Thursday, August 27, 2015

Laceweight Scarf and String Block Table Runner

No new blocking since last time.

I decided to put off "Wisp" for the time being and instead knit "Petits Trous de Printemps".  I read a lot of project notes, thought I understood some modifications that I wanted to copy, and cast on.

Oops, realized I wasn't doing something right.  (Bead placement, I think...)
Frogged it (slowly, as this yarn is 70% mohair).

Cast on again.
Soon realized that again something just wasn't right.
Frogged it again!

This time, I decided to put it in the corner for a few days.
When I looked more closely at the pattern, I just couldn't figure out one of the modifications.  People kept saying they were adding an extra stitch for improved symmetry, but in my quick, primitive charts (scribbled over and over again), the extra stitch seemed to lessen the symmetry.

Finally, I asked for help on Ravelry, and right away someone explained it in a way that made complete sense.  (Lesson for next time: Just ask for help!)

I doubt this will make sense or be of interest to anyone, but in case it might... If you're adding beads to the scarf-- on every k2tog or just alternating ones-- and want to make it more symmetrical (though apparently it doesn't make much difference if it's perfectly symmetrical or not) you shouldn't bead the first k2tog.  Start beading on the second one, instead.  That way, the first stitch (which is slipped) and the second stitch (formed with the k2tog) will be two stitches before the first yarn over (which creates a lacy "hole" in the scarf.  The two stitches before the first yo will be balanced at the other end of the scarf if you add another stitch to the cast on.  Knit the last two stitches instead of just the last one.

I don't know why it was so hard for me to see that... I guess because I was so focused on bead placement.  I just assumed you'd bead the first k2tog.  Nope!

The first beaded row was a nightmare, for some reason.  By the second or third beaded row, I had it down.  It still requires a certain amount of concentration, though.  It's not exactly difficult, but I have to make sure everything's in the right position and that I'm holding at all the correct spots to prevent dropped beads or stitches.

Now that I know what I'm doing, it's a very enjoyable project.  The mohair/silk yarn is interesting to knit with, though I think I'd reserve it for relatively simple patterns.

"Petit Trous de Printemps" Scarf

I think this is one of those patterns that looks best after blocking.

- - - - - - -

There's been a little sewing, too.  The string block bug has bitten.  I couldn't justify starting another quilt until I finish at least one quilting work-in-progress, but a table runner seemed like a different matter altogether.  Besides, it'll be a good way for me to learn how to make a quilt sandwich and practice binding.  I've never done it before, and I'm nervous!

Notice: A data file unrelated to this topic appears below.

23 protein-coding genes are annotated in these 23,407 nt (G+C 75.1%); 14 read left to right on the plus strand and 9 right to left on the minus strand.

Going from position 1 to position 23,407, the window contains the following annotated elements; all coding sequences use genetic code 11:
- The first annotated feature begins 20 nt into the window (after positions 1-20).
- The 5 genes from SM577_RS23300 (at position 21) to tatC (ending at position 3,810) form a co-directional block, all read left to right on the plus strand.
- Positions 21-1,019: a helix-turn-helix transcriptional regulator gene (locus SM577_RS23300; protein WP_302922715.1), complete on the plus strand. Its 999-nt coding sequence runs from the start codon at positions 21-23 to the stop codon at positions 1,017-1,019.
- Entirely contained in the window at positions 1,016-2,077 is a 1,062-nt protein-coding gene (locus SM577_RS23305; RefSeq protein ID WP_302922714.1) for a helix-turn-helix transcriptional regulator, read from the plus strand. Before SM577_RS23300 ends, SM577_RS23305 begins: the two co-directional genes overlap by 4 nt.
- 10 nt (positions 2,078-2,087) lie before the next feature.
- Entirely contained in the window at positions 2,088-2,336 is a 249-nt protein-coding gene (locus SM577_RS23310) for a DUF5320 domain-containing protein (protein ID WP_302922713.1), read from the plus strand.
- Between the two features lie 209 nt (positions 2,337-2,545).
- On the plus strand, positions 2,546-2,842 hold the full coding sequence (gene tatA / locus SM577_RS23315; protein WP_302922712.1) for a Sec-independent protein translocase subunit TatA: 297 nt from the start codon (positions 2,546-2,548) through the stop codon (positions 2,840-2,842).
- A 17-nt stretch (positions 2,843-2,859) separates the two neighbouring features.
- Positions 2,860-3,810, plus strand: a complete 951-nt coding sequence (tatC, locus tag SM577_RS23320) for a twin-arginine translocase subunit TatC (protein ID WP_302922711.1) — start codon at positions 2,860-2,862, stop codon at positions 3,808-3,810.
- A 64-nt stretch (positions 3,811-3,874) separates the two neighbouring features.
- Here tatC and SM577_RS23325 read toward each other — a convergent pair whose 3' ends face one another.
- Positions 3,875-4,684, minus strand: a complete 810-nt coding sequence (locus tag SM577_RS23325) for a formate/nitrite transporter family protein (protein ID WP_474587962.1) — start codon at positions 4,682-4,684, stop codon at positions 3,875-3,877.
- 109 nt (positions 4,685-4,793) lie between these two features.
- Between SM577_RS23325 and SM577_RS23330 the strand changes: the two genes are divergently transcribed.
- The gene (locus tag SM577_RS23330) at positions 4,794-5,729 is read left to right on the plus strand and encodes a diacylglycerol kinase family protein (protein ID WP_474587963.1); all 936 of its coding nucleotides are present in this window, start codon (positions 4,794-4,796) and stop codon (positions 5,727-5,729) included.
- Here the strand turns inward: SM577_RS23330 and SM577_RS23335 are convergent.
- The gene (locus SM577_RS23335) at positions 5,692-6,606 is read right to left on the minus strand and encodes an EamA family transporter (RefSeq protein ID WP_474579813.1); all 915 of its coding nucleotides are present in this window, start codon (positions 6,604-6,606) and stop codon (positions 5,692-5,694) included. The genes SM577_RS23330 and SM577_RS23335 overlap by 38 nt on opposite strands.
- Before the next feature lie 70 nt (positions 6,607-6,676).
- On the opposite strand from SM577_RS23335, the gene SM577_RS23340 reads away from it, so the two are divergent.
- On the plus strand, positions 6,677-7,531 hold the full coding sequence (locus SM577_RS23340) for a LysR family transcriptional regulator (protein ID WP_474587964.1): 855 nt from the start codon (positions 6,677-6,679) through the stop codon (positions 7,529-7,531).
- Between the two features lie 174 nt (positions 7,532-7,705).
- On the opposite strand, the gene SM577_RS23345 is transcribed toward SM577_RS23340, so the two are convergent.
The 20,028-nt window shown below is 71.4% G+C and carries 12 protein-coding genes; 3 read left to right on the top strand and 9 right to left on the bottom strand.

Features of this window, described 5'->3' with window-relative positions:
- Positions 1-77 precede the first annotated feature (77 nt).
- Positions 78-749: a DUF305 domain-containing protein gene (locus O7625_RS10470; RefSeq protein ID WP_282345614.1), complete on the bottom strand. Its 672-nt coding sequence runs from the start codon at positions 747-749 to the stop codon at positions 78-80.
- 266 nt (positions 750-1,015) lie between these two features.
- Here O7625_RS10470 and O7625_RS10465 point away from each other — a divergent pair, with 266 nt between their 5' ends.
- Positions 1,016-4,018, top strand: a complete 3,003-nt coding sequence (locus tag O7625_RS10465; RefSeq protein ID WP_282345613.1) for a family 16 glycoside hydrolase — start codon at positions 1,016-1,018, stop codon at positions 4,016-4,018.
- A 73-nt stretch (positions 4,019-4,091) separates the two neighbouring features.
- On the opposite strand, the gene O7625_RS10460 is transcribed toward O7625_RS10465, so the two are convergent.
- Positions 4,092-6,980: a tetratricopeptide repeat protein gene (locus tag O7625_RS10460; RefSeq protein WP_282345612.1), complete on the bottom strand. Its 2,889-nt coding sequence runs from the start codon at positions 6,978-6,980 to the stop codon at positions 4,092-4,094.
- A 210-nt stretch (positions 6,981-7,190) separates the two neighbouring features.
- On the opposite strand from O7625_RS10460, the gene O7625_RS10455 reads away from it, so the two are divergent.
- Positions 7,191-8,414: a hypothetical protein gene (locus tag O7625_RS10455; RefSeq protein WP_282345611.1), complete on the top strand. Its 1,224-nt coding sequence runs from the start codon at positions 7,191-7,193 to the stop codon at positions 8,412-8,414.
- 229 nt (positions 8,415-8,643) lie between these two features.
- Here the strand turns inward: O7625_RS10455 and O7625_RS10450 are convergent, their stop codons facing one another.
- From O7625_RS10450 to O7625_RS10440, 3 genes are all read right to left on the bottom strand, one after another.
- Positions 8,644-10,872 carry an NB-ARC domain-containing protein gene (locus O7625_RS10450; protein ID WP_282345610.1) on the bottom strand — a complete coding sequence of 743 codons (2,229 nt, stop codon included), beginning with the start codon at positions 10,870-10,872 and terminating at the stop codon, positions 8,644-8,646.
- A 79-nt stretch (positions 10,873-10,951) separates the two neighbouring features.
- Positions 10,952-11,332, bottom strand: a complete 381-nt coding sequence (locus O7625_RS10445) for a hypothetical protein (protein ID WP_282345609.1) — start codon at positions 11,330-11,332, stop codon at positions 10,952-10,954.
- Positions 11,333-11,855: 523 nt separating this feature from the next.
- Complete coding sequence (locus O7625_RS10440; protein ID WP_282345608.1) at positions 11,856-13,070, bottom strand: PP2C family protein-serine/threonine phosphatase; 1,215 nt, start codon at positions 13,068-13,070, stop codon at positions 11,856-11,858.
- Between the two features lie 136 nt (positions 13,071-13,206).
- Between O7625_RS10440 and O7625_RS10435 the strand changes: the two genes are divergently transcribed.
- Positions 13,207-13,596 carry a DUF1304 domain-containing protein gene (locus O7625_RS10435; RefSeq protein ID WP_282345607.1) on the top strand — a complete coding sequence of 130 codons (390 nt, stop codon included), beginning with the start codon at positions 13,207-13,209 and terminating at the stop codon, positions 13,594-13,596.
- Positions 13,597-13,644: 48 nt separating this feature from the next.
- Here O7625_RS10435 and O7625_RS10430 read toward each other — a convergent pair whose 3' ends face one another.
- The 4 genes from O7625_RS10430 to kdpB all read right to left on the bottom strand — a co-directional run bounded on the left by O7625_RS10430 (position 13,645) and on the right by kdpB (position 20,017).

I'm using a picture from this page as my inspiration. 

String Block Table Runner

It shouldn't take long to finish the blocks, but I'm already starting to stall, because I'm dreading learning about binding.  (*eyeroll at myself*)

Sooner or later...

Thursday, August 13, 2015

Block Party

How many crochet and knitting blog entries do you think have been written titled "Block Party"?  ;o)

Ok, so it's probably not that original.  It's still accurate!  Yesterday afternoon, I threw a little block party.

Some time ago (and I do mean some time), I saw some knitters somewhere (over on Knitting Paradise?) discussing affordable alternatives to the special foam mats sold specifically for blocking knitted or crocheted objects.  Someone mentioned that Harbor Freight sells four-packs of large (25in²) foam mats that interlock to create either a large square or a long strip (depending on what you're blocking).

Here's a link, if you're interested:  Anti-Fatigue Foam Mat Set.
At the moment, they're on sale for just under $10.  You can use a coupon on them and get them even cheaper-- which is what I did.

Yesterday was my first time giving them a try, and I'm very happy with the results.

A few things you might want to know, if you're in the market for your own set of foam mats:

--When you first open them, they will stink.  To high heaven, I mean.  We are talking a serious P-U factor.  They smell unpleasantly of new plastic.  If you have a garage or some other out-of-the-way spot, I'd recommend letting them sit and "off-gas" for a while.  Definitely don't think that you'll be able to use them the day you bring them home.  I mean, I guess you could, but I wouldn't, for fear that the plastic stinkiness would transfer over into the fibers of the finished object.

--There are three different products/product numbers on the Harbor Freight website, and they all look like the same thing, but apparently some of them have different "puzzle edges" and won't work interchangeably (based on a review comment).  This should only matter if you buy one set, then go back and buy another set, expecting them to all work together.  (I have no idea which product number my own are.)